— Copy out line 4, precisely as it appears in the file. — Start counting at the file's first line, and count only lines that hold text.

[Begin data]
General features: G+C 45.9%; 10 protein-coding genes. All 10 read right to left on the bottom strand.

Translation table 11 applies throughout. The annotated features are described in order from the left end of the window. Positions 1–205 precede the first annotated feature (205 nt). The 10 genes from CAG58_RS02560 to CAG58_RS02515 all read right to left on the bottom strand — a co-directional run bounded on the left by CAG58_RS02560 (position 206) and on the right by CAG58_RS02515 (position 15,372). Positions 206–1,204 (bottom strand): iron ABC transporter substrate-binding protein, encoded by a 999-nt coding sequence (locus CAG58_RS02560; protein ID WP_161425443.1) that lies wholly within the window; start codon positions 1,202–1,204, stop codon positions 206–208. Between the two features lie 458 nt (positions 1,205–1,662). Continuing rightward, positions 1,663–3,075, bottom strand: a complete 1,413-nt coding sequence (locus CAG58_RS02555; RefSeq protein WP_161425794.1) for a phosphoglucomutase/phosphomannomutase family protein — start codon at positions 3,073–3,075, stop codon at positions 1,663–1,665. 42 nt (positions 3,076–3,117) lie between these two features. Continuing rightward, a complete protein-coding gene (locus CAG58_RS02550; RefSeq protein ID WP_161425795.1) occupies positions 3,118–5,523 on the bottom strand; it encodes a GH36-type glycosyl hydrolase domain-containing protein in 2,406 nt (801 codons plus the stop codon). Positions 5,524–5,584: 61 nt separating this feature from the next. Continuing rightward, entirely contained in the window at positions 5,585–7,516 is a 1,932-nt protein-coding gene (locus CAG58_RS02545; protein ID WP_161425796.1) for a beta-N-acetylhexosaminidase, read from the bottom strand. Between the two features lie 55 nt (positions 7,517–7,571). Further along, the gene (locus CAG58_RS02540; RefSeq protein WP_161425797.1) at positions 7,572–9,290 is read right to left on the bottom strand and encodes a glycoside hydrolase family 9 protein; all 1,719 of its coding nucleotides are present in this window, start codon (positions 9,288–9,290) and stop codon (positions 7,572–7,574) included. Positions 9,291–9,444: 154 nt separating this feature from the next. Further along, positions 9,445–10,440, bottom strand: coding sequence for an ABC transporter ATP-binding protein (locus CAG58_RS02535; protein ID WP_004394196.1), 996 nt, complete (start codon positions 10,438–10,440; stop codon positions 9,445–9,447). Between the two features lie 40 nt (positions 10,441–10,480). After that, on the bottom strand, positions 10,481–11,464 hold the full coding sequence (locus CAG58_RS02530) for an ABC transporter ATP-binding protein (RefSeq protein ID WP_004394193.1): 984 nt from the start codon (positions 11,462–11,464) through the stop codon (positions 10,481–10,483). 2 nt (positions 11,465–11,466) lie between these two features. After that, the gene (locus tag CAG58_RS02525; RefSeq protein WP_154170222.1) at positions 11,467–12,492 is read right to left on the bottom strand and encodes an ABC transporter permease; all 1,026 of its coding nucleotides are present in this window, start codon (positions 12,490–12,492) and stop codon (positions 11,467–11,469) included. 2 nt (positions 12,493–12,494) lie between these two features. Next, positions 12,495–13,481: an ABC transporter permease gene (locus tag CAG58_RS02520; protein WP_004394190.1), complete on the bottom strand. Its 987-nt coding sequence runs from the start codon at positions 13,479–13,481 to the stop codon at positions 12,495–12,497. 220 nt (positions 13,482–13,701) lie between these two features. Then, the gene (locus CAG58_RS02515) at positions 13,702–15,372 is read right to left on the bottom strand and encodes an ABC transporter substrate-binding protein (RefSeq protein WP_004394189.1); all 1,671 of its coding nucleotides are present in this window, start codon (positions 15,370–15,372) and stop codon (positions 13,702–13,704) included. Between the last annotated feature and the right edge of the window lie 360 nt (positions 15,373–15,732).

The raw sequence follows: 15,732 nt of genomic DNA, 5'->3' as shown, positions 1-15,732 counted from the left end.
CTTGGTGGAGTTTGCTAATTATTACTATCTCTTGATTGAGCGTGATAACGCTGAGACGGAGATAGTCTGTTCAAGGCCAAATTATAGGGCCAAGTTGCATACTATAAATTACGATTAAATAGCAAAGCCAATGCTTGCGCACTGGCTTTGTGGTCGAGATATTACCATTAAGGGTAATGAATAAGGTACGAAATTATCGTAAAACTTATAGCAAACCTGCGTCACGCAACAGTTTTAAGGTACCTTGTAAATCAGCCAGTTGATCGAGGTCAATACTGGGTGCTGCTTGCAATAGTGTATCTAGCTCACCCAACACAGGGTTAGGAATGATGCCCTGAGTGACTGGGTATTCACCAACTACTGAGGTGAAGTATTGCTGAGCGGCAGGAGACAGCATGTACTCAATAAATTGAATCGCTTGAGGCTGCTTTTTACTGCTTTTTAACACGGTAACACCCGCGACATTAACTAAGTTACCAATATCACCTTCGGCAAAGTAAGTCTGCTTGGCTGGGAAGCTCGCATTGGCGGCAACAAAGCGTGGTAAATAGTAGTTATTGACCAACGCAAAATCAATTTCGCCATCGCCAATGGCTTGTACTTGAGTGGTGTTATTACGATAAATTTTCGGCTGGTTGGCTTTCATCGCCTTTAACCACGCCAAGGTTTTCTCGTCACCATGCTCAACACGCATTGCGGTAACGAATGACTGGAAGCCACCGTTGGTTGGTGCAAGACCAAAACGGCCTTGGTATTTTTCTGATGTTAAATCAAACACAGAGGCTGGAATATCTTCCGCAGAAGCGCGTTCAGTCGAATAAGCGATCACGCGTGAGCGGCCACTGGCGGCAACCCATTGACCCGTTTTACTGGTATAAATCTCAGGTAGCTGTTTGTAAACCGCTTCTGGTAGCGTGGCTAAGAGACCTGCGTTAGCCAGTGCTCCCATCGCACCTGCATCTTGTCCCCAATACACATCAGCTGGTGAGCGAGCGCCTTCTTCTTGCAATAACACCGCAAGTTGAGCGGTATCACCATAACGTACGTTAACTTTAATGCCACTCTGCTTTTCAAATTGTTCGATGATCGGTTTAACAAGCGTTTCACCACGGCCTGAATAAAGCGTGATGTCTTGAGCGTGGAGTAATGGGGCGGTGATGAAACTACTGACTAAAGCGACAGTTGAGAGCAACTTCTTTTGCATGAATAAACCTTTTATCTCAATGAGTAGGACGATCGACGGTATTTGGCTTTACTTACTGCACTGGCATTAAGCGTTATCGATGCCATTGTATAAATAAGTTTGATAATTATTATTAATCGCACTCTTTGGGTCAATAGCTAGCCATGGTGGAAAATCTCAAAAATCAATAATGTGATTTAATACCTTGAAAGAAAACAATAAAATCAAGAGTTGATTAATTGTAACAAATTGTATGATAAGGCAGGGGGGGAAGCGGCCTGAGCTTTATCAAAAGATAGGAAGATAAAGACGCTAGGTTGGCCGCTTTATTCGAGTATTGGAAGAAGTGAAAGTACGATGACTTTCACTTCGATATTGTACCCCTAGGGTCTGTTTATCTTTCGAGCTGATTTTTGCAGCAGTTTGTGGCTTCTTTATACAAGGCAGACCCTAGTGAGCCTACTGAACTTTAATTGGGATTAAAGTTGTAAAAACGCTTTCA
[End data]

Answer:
CTTGGTGGAGTTTGCTAATTATTACTATCTCTTGATTGAGCGTGATAACGCTGAGACGGAGATAGTCTGTTCAAGGCCAAATTATAGGGCCAAGTTGCATACTATAAATTACGATTAAATAGCAAAGCCAATGCTTGCGCACTGGCTTTGTGGTCGAGATATTACCATTAAGGGTAATGAATAAGGTACGAAATTATCGTAAAACTTATAGCAAACCTGCGTCACGCAACAGTTTTAAGGTACCTTGTAAATCAGCCAGTTGATCGAGGTCAATACTGGGTGCTGCTTGCAATAGTGTATCTAGCTCACCCAACACAGGGTTAGGAATGATGCCCTGAGTGACTGGGTATTCACCAACTACTGAGGTGAAGTATTGCTGAGCGGCAGGAGACAGCATGTACTCAATAAATTGAATCGCTTGAGGCTGCTTTTTACTGCTTTTTAACACGGTAACACCCGCGACATTAACTAAGTTACCAATATCACCTTCGGCAAAGTAAGTCTGCTTGGCTGGGAAGCTCGCATTGGCGGCAACAAAGCGTGGTAAATAGTAGTTATTGACCAACGCAAAATCAATTTCGCCATCGCCAATGGCTTGTACTTGAGTGGTGTTATTACGATAAATTTTCGGCTGGTTGGCTTTCATCGCCTTTAACCACGCCAAGGTTTTCTCGTCACCATGCTCAACACGCATTGCGGTAACGAATGACTGGAAGCCACCGTTGGTTGGTGCAAGACCAAAACGGCCTTGGTATTTTTCTGATGTTAAATCAAACACAGAGGCTGGAATATCTTCCGCAGAAGCGCGTTCAGTCGAATAAGCGATCACGCGTGAGCGGCCACTGGCGGCAACCCATTGACCCGTTTTACTGGTATAAATCTCAGGTAGCTGTTTGTAAACCGCTTCTGGTAGCGTGGCTAAGAGACCTGCGTTAGCCAGTGCTCCCATCGCACCTGCATCTTGTCCCCAATACACATCAGCTGGTGAGCGAGCGCCTTCTTCTTGCAATAACACCGCAAGTTGAGCGGTATCACCATAACGTACGTTAACTTTAATGCCACTCTGCTTTTCAAATTGTTCGATGATCGGTTTAACAAGCGTTTCACCACGGCCTGAATAAAGCGTGATGTCTTGAGCGTGGAGTAATGGGGCGGTGATGAAACTACTGACTAAAGCGACAGTTGAGAGCAACTTCTTTTGCATGAATAAACCTTTTATCTCAATGAGTAGGACGATCGACGGTATTTGGCTTTACTTACTGCACTGGCATTAAGCGTTATCGATGCCATTGTATAAATAAGTTTGATAATTATTATTAATCGCACTCTTTGGGTCAATAGCTAGCCATGGTGGAAAATCTCAAAAATCAATAATGTGATTTAATACCTTGAAAGAAAACAATAAAATCAAGAGTTGATTAATTGTAACAAATTGTATGATAAGGCAGGGGGGGAAGCGGCCTGAGCTTTATCAAAAGATAGGAAGATAAAGACGCTAGGTTGGCCGCTTTATTCGAGTATTGGAAGAAGTGAAAGTACGATGACTTTCACTTCGATATTGTACCCCTAGGGTCTGTTTATCTTTCGAGCTGATTTTTGCAGCAGTTTGTGGCTTCTTTATACAAGGCAGACCCTAGTGAGCCTACTGAACTTTAATTGGGATTAAAGTTGTAAAAACGCTTTCA